Jorge Mayet imbues his decaying nature installations with a subtle and subversive beauty. His greenery is lush, verdant and textured and his soil is rich, dark and earthy. The landscapes are teeming with realistic details – though the pieces are made from sponges, paper mache, wire and cloth, every one looks like a living terrarium unleashed. And so, while hyperrealistic in presentation, there’s still a dreamy, surreal, otherworldliness to Mayet’s landscapes.
In some of the pieces, the decay is natural- grass browns, earth crumbles and trees topple. They’re peaceful and organic – an elegant reminder of the impermanence of our natural world. The decay is a slow progression. Others however are violent explosions with wrecked homes flying through space and large boulders colliding mid-air with tree parts. You’re left feeling as though those places were only just shocked with a major catastrophe and the aftermath is still yet to unfold.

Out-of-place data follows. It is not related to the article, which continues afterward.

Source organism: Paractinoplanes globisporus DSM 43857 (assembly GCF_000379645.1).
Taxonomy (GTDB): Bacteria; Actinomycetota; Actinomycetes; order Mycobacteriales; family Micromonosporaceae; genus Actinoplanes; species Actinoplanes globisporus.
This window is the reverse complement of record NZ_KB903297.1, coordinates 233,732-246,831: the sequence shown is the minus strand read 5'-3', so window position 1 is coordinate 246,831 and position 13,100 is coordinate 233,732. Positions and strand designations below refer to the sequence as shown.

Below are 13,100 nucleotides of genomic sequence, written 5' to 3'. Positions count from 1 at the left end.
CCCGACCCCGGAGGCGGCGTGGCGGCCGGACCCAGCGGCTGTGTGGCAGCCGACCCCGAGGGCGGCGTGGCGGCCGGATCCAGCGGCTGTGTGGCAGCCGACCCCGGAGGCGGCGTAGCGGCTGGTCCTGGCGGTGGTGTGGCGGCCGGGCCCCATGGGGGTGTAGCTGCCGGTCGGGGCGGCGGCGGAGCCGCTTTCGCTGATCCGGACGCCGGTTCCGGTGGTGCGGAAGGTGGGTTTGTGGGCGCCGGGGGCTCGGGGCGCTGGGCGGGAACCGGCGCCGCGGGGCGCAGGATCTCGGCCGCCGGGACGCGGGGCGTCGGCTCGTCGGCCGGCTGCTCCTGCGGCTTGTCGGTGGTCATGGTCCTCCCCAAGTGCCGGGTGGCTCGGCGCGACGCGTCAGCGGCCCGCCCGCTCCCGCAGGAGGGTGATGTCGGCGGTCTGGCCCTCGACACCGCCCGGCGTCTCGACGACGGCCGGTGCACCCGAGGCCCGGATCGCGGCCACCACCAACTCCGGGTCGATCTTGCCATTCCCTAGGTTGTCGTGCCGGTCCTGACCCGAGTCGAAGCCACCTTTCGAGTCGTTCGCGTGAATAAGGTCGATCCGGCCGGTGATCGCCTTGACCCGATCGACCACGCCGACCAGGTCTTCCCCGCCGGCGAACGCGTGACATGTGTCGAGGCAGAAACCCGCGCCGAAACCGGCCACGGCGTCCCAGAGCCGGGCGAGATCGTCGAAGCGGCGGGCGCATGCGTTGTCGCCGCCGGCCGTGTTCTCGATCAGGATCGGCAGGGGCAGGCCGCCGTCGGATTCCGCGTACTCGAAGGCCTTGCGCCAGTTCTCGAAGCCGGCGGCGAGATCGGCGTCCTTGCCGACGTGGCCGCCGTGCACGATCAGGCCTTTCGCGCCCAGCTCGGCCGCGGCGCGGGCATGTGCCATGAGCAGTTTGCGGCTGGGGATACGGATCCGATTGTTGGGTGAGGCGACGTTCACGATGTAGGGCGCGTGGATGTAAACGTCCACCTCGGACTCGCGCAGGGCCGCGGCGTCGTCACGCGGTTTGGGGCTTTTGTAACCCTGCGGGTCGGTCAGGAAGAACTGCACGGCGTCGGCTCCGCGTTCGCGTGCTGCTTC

The landscapes hang suspended in mid-air or directly onto the wall, juxtaposing the stark white gallery walls with the natural elements of the installations. This aesthetic tension only helps to further the trippy vibe of the landscapes with their saturated colors and tactile textures. [h/t www.culturainquieta.com]